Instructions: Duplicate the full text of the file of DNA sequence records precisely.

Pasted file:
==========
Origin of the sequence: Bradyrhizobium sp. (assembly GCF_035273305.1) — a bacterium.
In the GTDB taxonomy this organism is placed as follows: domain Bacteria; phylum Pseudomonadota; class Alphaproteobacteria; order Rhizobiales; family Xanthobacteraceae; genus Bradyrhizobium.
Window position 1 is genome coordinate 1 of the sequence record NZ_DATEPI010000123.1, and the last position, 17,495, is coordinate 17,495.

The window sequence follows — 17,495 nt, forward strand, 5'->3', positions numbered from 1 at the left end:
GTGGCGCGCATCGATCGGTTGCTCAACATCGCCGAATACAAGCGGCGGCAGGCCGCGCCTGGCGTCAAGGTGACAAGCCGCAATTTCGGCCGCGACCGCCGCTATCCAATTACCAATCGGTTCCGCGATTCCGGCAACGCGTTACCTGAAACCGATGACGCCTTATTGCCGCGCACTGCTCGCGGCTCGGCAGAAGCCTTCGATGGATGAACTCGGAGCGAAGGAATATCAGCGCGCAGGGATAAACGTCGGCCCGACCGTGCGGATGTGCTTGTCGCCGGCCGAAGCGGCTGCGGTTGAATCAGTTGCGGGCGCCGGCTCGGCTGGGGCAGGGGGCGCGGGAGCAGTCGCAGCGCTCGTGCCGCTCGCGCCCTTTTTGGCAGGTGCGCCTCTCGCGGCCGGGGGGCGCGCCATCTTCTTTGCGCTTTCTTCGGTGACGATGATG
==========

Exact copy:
Origin of the sequence: Bradyrhizobium sp. (assembly GCF_035273305.1) — a bacterium.
In the GTDB taxonomy this organism is placed as follows: domain Bacteria; phylum Pseudomonadota; class Alphaproteobacteria; order Rhizobiales; family Xanthobacteraceae; genus Bradyrhizobium.
Window position 1 is genome coordinate 1 of the sequence record NZ_DATEPI010000123.1, and the last position, 17,495, is coordinate 17,495.

The window sequence follows — 17,495 nt, forward strand, 5'->3', positions numbered from 1 at the left end:
GTGGCGCGCATCGATCGGTTGCTCAACATCGCCGAATACAAGCGGCGGCAGGCCGCGCCTGGCGTCAAGGTGACAAGCCGCAATTTCGGCCGCGACCGCCGCTATCCAATTACCAATCGGTTCCGCGATTCCGGCAACGCGTTACCTGAAACCGATGACGCCTTATTGCCGCGCACTGCTCGCGGCTCGGCAGAAGCCTTCGATGGATGAACTCGGAGCGAAGGAATATCAGCGCGCAGGGATAAACGTCGGCCCGACCGTGCGGATGTGCTTGTCGCCGGCCGAAGCGGCTGCGGTTGAATCAGTTGCGGGCGCCGGCTCGGCTGGGGCAGGGGGCGCGGGAGCAGTCGCAGCGCTCGTGCCGCTCGCGCCCTTTTTGGCAGGTGCGCCTCTCGCGGCCGGGGGGCGCGCCATCTTCTTTGCGCTTTCTTCGGTGACGATGATG